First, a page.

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CM to assign ministerial portfolios in first Cabinet meeting

Gibraltar's new government ministers pictured on Friday leaving The Convent after being sworn in. Photo by Johnny Bugeja

Gibraltar’s new government will hold its first Cabinet meeting at midday today in No.6 Convent Place, where ministerial portfolios and responsibilities will be assigned to each of the nine GSLP/Liberal ministers.

The Alliance secured its fourth consecutive term in office in the early hours of last Friday with a 1.9% lead over the GSD at the end of an intense and hotly contested general election.

The GSLP/Liberals won 49.9% of the vote, with the GSD securing 48% of votes giving it eight MPs in Opposition in Parliament.

Turnout was 76.41 percent, up from 70.84 percent during the last election in 2019.

It is the first time since the 2006 Constitution expanded the number of MPs that Parliament has a nine/eight split rather than the 10 government MPs and seven Opposition MPs that has been the norm in recent elections.

The government has four MPs who have served in office previously, alongside five newcomers.

Ministerial portfolios will be confirmed today but there were indications during the campaign as to what the newcomers can expect.

Nigel Feetham is tipped to take over from Albert Isola as Minister for Financial Services and Gaming, while Gemma Arias-Vasquez will be handed the health portfolio.

Pat Orfila is set to take on the housing ministry, while Christian Santos will be responsible for equality.

Liberal MP Leslie Bruzon is likely to be handed the sport portfolio.

The Alliance’s existing MPs – Chief Minister Fabian Picardo, Deputy Chief Minister Dr Joseph Garcia, Sir Joe Bossano and Dr John Cortes – are likely to retain their past ministerial portfolios, although there could be changes too, particularly in respect of subsidiary ministerial responsibilities.

The principal heads of department in the civil service will be in No.6 at midday, ready to greet their new ministers and accompany them to their respective ministries, where they will meet their staff.

Before that, each of the ministers will be handed a copy of the Ministerial Code and be briefed by Dr Garcia on its contents and their responsibilities in public office.

The one Alliance candidate who will not be present in No.6 Convent Place is the Liberal Party’s Vijay Daryanani, who served as a minister in the last parliament but failed to secure enough votes for a seat this time round.

On the opposition bench the GSD, led by Keith Azopardi, took eight seats in Parliament.

Mr Azopardi topped the GSD poll closely followed by Damon Bossino, Roy Clinton, Craig Sacarello, Edwin Reyes, Joelle Ladislaus, Giovanni Origo and Atrish Sanchez.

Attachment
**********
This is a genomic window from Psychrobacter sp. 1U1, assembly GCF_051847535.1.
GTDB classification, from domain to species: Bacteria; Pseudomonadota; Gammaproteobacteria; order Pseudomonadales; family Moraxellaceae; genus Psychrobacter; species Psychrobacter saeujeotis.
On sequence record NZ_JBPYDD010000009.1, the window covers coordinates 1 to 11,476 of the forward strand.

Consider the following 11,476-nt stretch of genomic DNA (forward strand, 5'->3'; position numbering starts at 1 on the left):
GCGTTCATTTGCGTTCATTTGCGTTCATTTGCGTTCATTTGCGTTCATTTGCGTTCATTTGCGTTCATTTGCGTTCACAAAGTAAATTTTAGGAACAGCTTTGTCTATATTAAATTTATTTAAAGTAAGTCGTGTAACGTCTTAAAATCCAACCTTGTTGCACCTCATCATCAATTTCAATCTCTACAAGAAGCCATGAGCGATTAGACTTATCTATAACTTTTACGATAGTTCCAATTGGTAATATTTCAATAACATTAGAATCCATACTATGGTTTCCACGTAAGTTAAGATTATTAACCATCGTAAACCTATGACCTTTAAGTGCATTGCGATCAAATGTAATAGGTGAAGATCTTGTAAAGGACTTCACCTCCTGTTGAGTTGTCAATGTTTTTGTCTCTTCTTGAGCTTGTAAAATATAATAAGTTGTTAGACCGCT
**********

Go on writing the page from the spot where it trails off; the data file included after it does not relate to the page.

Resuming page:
Youssef El Hana and Daniella Tilbury failed to secure a parliamentary seat.

Independent Social Democrat Robert Vasquez also missed out on a seat in Parliament.


Among the top priorities for Mr Picardo as he commences his fourth stint as Chief Minister is conclusion of the negotiation of the UK/EU treaty on Gibraltar’s future relations with the bloc.

There have been 14 formal rounds of negotiation to date, alongside countless preparatory meetings, and the negotiations are said to well advanced.

The issue was central to the Alliance election campaign, with Mr Picardo warning that talks on a deal would suffer a setback if the GSLP/Liberals were ousted from power.

Progress on the talks will have to wait however until Spain forms a new government following an inconclusive general election last July, in which the Partido Popular won the most votes but failed to secure a large enough majority in parliament to for government, even with the support of the far-right party Vox.

Spain’s socialist caretaker prime minister, Pedro Sanchez, is currently in negotiations to stitch together a coalition of left-leaning and smaller, independentist parties to support his bid for investiture in the coming weeks.

But the coalition hinges on the backing of Catalan party Junts per Catalunya and its fugitive leader Carles Puigdemont, whose demands in exchange for support include an amnesty for those facing charges following involved in the 2017 secessionist attempt.

Mr Sanchez has until November 27 to form government, after which Spain would have to repeat the general election.

In a victory speech early Friday morning, Mr Picardo signalled that Gibraltar was ready to conclude the agreement.

“Pedro, it is time now that you too should form a government, and together we should finish the treaty that we started,” he said.

Last Friday, just hours after Gibraltar finished the count and the Alliance was declared the winner, Mr Sanchez met with Junts and also became the first Spanish prime minister to hold formal talks with the Basque separatist party EH Bildu.

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